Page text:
But back at the ranch, as I was fond of saying, my inexperience created a difficulty. Karen (not her real name, no real names here today) a woman with Down’s Syndrome and on a diet to avoid additional weight gain, had unpacked her food and put away her pudding cups in the cupboard. My understanding was that she had to keep her pudding cups in the office, because of her tendency toward pudding frenzy (a phenomena I am personally familiar with.) My insistence on taking the pudding with me to the office had her in furious tears, and I felt awful. They were hers, she insisted, and she could TOO keep them! But rules are rules and I was the authority and she sorrowfully watched me confiscate the beloved snack. I felt like a monster, but wanted to help her keep to her program. When I got the office, Bill, the program manager, informed me that Karen had just moved to a new level of her program and COULD have the pudding cups in her kitchen as a reward for keeping her weight down and showing self-discipline. A fact that she was well aware of. “Oh, good Lord, I have to go apologize,” I said, turning around immediately. The joy in Karen’s eyes when I handed her the pudding with a sincere apology had a lot less to do with the fact she’d gotten her food back than it did with the relief we both felt that I was no longer a jack-booted thug, but a friendly helper and all was right with the world! We celebrated our reconciliation with a good laugh. “You’re all right!” Karen exclaimed happily, telling her roommate Sheryl, who had cerebral palsy, “I like her!” Karen pretty much liked everybody, but I have rarely felt so happy to get a thumbs up. Sheryl laughed with us, just glowing with happiness that everyone was getting along, her wiry arms clapping her hands together with difficulty, forcing each word through uncooperatively locked muscles in her throat and jaw.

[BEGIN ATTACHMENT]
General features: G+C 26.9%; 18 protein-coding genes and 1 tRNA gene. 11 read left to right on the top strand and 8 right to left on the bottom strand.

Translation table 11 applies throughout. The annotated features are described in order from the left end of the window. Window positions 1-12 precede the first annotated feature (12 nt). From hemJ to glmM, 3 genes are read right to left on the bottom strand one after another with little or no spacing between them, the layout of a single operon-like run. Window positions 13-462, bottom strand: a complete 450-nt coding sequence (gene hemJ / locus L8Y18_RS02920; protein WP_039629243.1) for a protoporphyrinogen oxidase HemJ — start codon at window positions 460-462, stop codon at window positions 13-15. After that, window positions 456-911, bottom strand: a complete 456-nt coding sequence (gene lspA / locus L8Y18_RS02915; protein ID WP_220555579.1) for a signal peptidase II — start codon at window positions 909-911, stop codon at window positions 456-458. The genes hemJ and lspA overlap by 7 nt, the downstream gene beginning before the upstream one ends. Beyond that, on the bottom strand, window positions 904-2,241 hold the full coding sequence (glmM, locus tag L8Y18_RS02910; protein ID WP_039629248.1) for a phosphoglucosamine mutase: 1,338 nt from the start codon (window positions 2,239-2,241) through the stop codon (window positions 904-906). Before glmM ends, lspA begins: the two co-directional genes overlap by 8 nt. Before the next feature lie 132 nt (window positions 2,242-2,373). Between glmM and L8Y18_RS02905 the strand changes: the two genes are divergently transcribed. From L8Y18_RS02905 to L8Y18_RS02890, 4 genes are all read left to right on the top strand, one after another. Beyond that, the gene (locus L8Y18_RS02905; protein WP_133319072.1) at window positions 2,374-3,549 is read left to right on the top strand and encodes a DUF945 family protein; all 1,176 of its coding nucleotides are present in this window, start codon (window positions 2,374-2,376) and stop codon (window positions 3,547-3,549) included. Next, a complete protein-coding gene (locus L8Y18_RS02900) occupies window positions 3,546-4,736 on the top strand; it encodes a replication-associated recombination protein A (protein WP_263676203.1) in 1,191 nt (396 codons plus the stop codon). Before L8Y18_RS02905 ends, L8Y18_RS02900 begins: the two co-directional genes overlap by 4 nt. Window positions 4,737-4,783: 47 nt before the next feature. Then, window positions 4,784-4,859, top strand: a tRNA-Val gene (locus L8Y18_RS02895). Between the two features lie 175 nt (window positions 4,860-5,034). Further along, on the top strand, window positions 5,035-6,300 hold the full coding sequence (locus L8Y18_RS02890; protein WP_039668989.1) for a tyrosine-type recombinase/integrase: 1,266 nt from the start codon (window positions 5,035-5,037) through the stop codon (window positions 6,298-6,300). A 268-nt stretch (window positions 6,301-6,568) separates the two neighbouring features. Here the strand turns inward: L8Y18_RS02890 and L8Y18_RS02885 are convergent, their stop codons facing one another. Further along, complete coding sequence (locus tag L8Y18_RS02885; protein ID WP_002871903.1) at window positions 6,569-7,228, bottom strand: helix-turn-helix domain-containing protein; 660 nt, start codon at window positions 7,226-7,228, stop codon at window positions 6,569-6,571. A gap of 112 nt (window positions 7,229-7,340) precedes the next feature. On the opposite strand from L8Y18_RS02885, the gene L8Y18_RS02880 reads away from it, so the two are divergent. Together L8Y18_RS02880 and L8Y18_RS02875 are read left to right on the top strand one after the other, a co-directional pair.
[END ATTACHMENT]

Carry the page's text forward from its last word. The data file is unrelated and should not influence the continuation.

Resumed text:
The night shift was full of silence. The hours were something like 10 p.m. to 6 a.m. and in that time the lone staffperson was expected to stay awake, do some quiet cleaning, medication counting and set-up, and regular rounds to make sure all was well. Some of our residents had seizure disorders of one kind or another, and one in particular, Mark, had to be monitored. Mark was a strapping man, who had a relatively minor cognitive delay and some speech difficulty. He had a job, and didn’t really have any need for programs to help him learn independent living skills. He would probably have had an apartment and a car, or better yet, a motorcycle, which he would have loved, except for a catastrophic case of epilepsy. When he was having a a grand mal seizure, which he did at least once a week, his whole body went rigid and spasmed as if he was being electrocuted. As a witness, I felt helpless, and as the person seizing, Mark felt even worse. After an episode he almost always glared at anyone standing by and staggered off to the bathroom in humiliation, having to change his clothes after losing control of his bladder and nearly everything else. He hated the seizures. Every night, after he fell asleep, when we checked in on him on rounds, we had to move the radio he listened to away from the side of his bed, so he wouldn’t land on it if he fell out of bed. One night I happened to hear him thumping against the wall in seizure mode, and ran into his room to watch in horror as his body, stiff as a board, heaved up onto his right side and he tipped over, off the twin bed, landing flat on his face on the floor, catching his broad shoulder on the radio, which I had left two inches too close. The next day an angry purple bruise in the shape of a right angle commemorated the incident. He held no hard feelings, he said, but as always, he didn’t want to talk about it.